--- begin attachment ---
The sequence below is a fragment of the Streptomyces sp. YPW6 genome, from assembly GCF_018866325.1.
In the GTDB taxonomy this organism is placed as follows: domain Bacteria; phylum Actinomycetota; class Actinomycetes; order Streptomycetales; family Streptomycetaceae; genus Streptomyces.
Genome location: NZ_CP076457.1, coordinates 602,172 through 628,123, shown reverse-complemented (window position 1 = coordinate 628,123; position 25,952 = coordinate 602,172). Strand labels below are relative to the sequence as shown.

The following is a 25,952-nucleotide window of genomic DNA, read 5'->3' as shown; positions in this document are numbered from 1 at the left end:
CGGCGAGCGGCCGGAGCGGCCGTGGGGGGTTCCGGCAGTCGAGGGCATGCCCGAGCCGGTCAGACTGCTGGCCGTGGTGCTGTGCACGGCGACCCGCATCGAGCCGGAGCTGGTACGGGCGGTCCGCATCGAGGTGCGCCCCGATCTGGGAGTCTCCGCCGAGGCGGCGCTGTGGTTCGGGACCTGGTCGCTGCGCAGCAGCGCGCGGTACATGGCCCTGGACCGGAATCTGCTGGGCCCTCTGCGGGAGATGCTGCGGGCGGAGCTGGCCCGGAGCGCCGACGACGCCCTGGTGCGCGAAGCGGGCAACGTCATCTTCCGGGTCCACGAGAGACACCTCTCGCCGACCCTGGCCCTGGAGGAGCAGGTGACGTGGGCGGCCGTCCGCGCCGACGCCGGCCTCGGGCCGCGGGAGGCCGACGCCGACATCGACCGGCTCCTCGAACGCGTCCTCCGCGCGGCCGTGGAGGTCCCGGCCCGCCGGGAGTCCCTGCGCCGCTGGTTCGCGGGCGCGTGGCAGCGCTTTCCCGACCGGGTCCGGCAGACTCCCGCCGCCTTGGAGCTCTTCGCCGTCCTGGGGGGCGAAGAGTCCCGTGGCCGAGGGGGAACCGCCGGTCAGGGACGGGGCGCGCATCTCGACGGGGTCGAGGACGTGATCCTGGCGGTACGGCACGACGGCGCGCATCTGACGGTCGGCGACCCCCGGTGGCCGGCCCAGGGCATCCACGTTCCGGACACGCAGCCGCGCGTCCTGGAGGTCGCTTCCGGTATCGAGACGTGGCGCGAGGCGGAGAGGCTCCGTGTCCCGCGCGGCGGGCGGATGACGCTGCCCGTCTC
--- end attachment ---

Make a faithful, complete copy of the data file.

The sequence below is a fragment of the Streptomyces sp. YPW6 genome, from assembly GCF_018866325.1.
In the GTDB taxonomy this organism is placed as follows: domain Bacteria; phylum Actinomycetota; class Actinomycetes; order Streptomycetales; family Streptomycetaceae; genus Streptomyces.
Genome location: NZ_CP076457.1, coordinates 602,172 through 628,123, shown reverse-complemented (window position 1 = coordinate 628,123; position 25,952 = coordinate 602,172). Strand labels below are relative to the sequence as shown.

The following is a 25,952-nucleotide window of genomic DNA, read 5'->3' as shown; positions in this document are numbered from 1 at the left end:
CGGCGAGCGGCCGGAGCGGCCGTGGGGGGTTCCGGCAGTCGAGGGCATGCCCGAGCCGGTCAGACTGCTGGCCGTGGTGCTGTGCACGGCGACCCGCATCGAGCCGGAGCTGGTACGGGCGGTCCGCATCGAGGTGCGCCCCGATCTGGGAGTCTCCGCCGAGGCGGCGCTGTGGTTCGGGACCTGGTCGCTGCGCAGCAGCGCGCGGTACATGGCCCTGGACCGGAATCTGCTGGGCCCTCTGCGGGAGATGCTGCGGGCGGAGCTGGCCCGGAGCGCCGACGACGCCCTGGTGCGCGAAGCGGGCAACGTCATCTTCCGGGTCCACGAGAGACACCTCTCGCCGACCCTGGCCCTGGAGGAGCAGGTGACGTGGGCGGCCGTCCGCGCCGACGCCGGCCTCGGGCCGCGGGAGGCCGACGCCGACATCGACCGGCTCCTCGAACGCGTCCTCCGCGCGGCCGTGGAGGTCCCGGCCCGCCGGGAGTCCCTGCGCCGCTGGTTCGCGGGCGCGTGGCAGCGCTTTCCCGACCGGGTCCGGCAGACTCCCGCCGCCTTGGAGCTCTTCGCCGTCCTGGGGGGCGAAGAGTCCCGTGGCCGAGGGGGAACCGCCGGTCAGGGACGGGGCGCGCATCTCGACGGGGTCGAGGACGTGATCCTGGCGGTACGGCACGACGGCGCGCATCTGACGGTCGGCGACCCCCGGTGGCCGGCCCAGGGCATCCACGTTCCGGACACGCAGCCGCGCGTCCTGGAGGTCGCTTCCGGTATCGAGACGTGGCGCGAGGCGGAGAGGCTCCGTGTCCCGCGCGGCGGGCGGATGACGCTGCCCGTCTC